Legislative Lowdown: Identifying competitive Arizona elections in 2014

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June 12, 2014

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2014 Arizona Legislative Lowdown

Table of Contents
Majority control
Margin of victory
Competitiveness

Other 2014 Election coverage
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By Ballotpedia's State legislative team

Independent candidate Tom O'Halleran in District 6 is looking to make history by becoming the first person not affiliated with the Democratic or Republican parties to win election to the Arizona State Legislature. O'Halleran, a former member of both the state senate and state house, switched his registration from Republican to Independent in May 2014. He cited Republicans' inability to tackle specific issues even when holding a majority as his reason for the switch.[1][2]

May 28 was the signature filing deadline for candidates wishing to run for Arizona State Senate and Arizona House of Representatives. Elections in 30 Senate districts and 60 House districts will consist of a primary election on August 26, 2014, and a general election on November 4, 2014.

See also: 2014's state legislative elections, Arizona State Senate elections and Arizona House of Representatives elections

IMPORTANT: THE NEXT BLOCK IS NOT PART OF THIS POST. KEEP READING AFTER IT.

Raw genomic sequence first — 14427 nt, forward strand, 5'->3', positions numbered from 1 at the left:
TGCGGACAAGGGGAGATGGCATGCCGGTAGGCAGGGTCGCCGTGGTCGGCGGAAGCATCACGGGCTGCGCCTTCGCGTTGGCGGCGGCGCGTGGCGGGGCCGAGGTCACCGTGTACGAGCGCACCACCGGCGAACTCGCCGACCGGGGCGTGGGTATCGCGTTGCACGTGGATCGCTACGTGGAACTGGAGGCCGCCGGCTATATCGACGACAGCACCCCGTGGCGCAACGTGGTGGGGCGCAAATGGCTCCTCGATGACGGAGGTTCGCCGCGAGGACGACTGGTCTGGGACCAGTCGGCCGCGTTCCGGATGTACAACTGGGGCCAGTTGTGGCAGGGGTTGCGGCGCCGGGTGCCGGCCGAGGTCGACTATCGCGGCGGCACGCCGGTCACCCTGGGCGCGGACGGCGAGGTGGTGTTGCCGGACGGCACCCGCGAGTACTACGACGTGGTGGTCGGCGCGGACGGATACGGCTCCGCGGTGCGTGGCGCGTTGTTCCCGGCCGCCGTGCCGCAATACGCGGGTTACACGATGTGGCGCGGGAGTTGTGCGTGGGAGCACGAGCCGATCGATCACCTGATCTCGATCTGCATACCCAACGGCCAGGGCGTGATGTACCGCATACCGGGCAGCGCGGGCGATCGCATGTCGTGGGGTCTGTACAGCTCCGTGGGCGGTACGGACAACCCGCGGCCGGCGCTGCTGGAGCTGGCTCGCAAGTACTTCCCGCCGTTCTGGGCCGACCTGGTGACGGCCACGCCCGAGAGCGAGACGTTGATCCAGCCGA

Majority control

Heading into the November 4 election, the Republican Party holds a majority in both state legislative chambers. Arizona's office of Governor is held by Jan Brewer (R), making the state one of 23 with a Republican state government trifecta.

The difference in partisan composition between Democrats and Republicans in the Senate is four seats, or 13.3 percent of the seats up for election in 2014. There are 19 districts where two major party candidates will appear on the general election ballot.[3]

Arizona State Senate
Party As of October 2014 After the 2014 Election
     Democratic Party 13 Pending
     Republican Party 17 Pending
Total 30 30

The difference in partisan composition between Democrats and Republicans in the House is twelve seats, or 20.0 percent of the seats up for election in 2014. There are 24 districts where two major party candidates will appear on the general election ballot.[4]

Arizona House of Representatives
Party As of October 2014 After the 2014 Election
     Democratic Party 24 Pending
     Republican Party 36 Pending
Total 60 60
2015
2013
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2014 State Legislative Elections

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Competitiveness

Using the official candidate lists from each state, Ballotpedia staff analyzes each district's election to look at the following circumstances: